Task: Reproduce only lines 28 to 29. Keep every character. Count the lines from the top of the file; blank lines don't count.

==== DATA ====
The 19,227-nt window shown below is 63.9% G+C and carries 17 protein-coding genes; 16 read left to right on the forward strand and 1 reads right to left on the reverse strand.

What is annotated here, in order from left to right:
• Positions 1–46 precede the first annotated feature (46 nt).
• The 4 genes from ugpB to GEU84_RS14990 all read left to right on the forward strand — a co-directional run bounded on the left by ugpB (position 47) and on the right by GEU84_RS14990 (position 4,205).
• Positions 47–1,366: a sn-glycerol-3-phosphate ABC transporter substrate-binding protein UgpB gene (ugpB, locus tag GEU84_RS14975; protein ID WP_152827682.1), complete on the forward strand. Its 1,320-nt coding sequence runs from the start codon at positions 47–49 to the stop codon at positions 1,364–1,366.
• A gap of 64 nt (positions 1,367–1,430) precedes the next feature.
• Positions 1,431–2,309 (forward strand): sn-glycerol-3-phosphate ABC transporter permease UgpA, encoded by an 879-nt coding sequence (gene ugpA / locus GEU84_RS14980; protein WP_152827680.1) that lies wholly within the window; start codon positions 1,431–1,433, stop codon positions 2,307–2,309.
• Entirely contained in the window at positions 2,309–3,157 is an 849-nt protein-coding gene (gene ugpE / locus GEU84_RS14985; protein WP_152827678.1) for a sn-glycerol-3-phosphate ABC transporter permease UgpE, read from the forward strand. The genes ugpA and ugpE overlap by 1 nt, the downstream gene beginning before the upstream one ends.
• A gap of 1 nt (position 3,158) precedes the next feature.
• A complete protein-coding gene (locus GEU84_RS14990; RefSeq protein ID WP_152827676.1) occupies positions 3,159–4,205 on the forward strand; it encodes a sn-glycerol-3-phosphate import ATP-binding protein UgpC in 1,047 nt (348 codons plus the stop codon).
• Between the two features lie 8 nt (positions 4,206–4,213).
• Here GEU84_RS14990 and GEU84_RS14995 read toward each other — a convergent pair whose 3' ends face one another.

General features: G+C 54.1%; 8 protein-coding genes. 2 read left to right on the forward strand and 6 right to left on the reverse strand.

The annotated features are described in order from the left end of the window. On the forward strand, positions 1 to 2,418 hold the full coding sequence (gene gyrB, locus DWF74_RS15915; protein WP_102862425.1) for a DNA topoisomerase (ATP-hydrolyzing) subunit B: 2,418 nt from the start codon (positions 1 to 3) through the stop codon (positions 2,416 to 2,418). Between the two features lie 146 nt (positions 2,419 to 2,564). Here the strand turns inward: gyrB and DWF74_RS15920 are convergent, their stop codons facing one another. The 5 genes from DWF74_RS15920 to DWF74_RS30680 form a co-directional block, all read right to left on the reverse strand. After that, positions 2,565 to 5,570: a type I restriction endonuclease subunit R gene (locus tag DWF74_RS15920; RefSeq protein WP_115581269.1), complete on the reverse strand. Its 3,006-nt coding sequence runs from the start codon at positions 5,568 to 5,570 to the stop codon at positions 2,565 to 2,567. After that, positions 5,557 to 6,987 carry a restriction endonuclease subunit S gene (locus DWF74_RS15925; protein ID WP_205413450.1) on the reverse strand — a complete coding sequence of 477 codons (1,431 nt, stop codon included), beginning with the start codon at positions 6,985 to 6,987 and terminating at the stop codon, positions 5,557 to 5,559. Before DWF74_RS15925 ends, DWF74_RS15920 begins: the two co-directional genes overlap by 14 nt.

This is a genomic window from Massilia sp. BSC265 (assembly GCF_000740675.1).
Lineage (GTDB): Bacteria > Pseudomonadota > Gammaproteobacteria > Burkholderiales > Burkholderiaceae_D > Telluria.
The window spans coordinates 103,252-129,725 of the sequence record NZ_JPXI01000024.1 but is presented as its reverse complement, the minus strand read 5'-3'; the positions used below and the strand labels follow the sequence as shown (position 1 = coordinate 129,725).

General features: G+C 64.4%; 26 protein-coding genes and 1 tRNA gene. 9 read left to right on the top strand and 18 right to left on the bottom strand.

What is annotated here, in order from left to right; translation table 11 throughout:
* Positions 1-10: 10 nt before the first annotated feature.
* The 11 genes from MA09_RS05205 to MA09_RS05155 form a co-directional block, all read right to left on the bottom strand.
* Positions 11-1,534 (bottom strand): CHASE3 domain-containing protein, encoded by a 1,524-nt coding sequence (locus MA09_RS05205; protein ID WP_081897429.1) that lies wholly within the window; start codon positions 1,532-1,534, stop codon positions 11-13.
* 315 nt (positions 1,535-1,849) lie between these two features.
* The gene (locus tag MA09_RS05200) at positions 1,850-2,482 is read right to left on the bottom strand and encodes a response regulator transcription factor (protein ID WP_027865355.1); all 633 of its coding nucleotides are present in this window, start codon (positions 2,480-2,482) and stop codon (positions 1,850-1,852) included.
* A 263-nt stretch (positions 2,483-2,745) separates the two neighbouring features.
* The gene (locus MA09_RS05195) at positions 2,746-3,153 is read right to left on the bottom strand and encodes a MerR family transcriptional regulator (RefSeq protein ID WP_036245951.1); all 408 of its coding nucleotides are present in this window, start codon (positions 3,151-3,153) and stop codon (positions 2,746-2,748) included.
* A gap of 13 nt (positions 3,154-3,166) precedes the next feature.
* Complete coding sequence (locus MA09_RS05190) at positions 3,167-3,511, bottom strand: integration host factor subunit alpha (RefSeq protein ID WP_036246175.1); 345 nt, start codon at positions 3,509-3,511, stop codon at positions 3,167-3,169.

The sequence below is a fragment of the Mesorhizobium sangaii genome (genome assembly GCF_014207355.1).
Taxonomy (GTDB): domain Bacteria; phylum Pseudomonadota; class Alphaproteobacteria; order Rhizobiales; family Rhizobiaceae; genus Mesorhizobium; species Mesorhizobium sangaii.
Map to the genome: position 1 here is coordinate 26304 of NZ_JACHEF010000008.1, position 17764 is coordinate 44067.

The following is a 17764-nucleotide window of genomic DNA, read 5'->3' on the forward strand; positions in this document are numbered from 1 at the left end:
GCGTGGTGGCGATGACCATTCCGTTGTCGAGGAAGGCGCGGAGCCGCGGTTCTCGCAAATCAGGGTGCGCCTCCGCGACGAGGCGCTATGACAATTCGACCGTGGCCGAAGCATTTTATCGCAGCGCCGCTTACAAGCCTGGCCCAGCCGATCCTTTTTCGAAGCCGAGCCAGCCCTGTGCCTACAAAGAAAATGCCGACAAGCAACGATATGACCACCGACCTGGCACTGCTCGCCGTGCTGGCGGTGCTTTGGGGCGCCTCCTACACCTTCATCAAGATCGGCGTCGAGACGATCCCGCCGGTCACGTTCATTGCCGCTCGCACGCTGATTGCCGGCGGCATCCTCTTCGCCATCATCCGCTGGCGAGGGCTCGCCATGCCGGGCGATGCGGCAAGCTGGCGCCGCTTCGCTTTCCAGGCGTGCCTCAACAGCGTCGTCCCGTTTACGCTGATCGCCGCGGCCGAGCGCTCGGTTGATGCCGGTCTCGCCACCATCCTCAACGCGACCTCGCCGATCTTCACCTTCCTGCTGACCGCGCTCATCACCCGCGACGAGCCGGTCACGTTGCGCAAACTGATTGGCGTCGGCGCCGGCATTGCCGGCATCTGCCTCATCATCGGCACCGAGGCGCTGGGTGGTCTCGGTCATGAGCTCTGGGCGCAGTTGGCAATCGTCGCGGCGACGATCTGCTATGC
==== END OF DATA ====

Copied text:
* Complete coding sequence (locus MA09_RS05190) at positions 3,167-3,511, bottom strand: integration host factor subunit alpha (RefSeq protein ID WP_036246175.1); 345 nt, start codon at positions 3,509-3,511, stop codon at positions 3,167-3,169.

The sequence below is a fragment of the Mesorhizobium sangaii genome (genome assembly GCF_014207355.1).